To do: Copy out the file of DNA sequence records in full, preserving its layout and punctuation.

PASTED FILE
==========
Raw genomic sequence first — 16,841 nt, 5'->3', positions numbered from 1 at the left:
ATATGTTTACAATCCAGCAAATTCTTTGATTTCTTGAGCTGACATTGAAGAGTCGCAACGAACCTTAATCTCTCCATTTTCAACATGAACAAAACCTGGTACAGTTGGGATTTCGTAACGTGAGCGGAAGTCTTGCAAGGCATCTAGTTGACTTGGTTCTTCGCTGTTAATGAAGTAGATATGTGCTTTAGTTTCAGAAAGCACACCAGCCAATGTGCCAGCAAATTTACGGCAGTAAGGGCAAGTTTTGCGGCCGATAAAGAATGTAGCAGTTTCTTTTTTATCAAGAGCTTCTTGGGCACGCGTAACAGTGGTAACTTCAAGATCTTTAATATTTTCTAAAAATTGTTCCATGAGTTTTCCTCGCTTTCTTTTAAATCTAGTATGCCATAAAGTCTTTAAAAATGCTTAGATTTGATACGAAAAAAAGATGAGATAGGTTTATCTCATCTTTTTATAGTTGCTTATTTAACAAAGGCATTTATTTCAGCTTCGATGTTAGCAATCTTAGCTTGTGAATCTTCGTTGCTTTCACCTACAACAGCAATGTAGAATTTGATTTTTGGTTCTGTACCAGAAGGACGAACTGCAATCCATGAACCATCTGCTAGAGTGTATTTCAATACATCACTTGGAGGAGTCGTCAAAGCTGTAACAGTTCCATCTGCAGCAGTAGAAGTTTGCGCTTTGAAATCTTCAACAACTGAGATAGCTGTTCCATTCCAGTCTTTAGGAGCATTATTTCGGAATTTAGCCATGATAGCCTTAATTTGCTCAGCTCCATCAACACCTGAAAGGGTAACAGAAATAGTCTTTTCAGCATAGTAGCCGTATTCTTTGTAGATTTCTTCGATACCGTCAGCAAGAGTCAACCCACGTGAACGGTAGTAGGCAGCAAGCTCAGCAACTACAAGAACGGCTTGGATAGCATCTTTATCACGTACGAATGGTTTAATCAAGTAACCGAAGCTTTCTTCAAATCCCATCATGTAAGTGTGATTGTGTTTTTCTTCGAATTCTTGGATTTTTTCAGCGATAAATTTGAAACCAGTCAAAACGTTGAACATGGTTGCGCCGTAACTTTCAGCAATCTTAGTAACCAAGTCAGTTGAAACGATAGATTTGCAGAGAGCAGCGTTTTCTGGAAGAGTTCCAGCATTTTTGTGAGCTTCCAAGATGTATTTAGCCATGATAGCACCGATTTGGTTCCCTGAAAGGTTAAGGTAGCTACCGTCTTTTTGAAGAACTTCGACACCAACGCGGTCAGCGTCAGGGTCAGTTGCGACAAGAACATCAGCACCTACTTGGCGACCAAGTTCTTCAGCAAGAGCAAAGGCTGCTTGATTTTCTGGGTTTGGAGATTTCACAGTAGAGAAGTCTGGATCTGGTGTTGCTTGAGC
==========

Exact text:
Raw genomic sequence first — 16,841 nt, 5'->3', positions numbered from 1 at the left:
ATATGTTTACAATCCAGCAAATTCTTTGATTTCTTGAGCTGACATTGAAGAGTCGCAACGAACCTTAATCTCTCCATTTTCAACATGAACAAAACCTGGTACAGTTGGGATTTCGTAACGTGAGCGGAAGTCTTGCAAGGCATCTAGTTGACTTGGTTCTTCGCTGTTAATGAAGTAGATATGTGCTTTAGTTTCAGAAAGCACACCAGCCAATGTGCCAGCAAATTTACGGCAGTAAGGGCAAGTTTTGCGGCCGATAAAGAATGTAGCAGTTTCTTTTTTATCAAGAGCTTCTTGGGCACGCGTAACAGTGGTAACTTCAAGATCTTTAATATTTTCTAAAAATTGTTCCATGAGTTTTCCTCGCTTTCTTTTAAATCTAGTATGCCATAAAGTCTTTAAAAATGCTTAGATTTGATACGAAAAAAAGATGAGATAGGTTTATCTCATCTTTTTATAGTTGCTTATTTAACAAAGGCATTTATTTCAGCTTCGATGTTAGCAATCTTAGCTTGTGAATCTTCGTTGCTTTCACCTACAACAGCAATGTAGAATTTGATTTTTGGTTCTGTACCAGAAGGACGAACTGCAATCCATGAACCATCTGCTAGAGTGTATTTCAATACATCACTTGGAGGAGTCGTCAAAGCTGTAACAGTTCCATCTGCAGCAGTAGAAGTTTGCGCTTTGAAATCTTCAACAACTGAGATAGCTGTTCCATTCCAGTCTTTAGGAGCATTATTTCGGAATTTAGCCATGATAGCCTTAATTTGCTCAGCTCCATCAACACCTGAAAGGGTAACAGAAATAGTCTTTTCAGCATAGTAGCCGTATTCTTTGTAGATTTCTTCGATACCGTCAGCAAGAGTCAACCCACGTGAACGGTAGTAGGCAGCAAGCTCAGCAACTACAAGAACGGCTTGGATAGCATCTTTATCACGTACGAATGGTTTAATCAAGTAACCGAAGCTTTCTTCAAATCCCATCATGTAAGTGTGATTGTGTTTTTCTTCGAATTCTTGGATTTTTTCAGCGATAAATTTGAAACCAGTCAAAACGTTGAACATGGTTGCGCCGTAACTTTCAGCAATCTTAGTAACCAAGTCAGTTGAAACGATAGATTTGCAGAGAGCAGCGTTTTCTGGAAGAGTTCCAGCATTTTTGTGAGCTTCCAAGATGTATTTAGCCATGATAGCACCGATTTGGTTCCCTGAAAGGTTAAGGTAGCTACCGTCTTTTTGAAGAACTTCGACACCAACGCGGTCAGCGTCAGGGTCAGTTGCGACAAGAACATCAGCACCTACTTGGCGACCAAGTTCTTCAGCAAGAGCAAAGGCTGCTTGATTTTCTGGGTTTGGAGATTTCACAGTAGAGAAGTCTGGATCTGGTGTTGCTTGAGC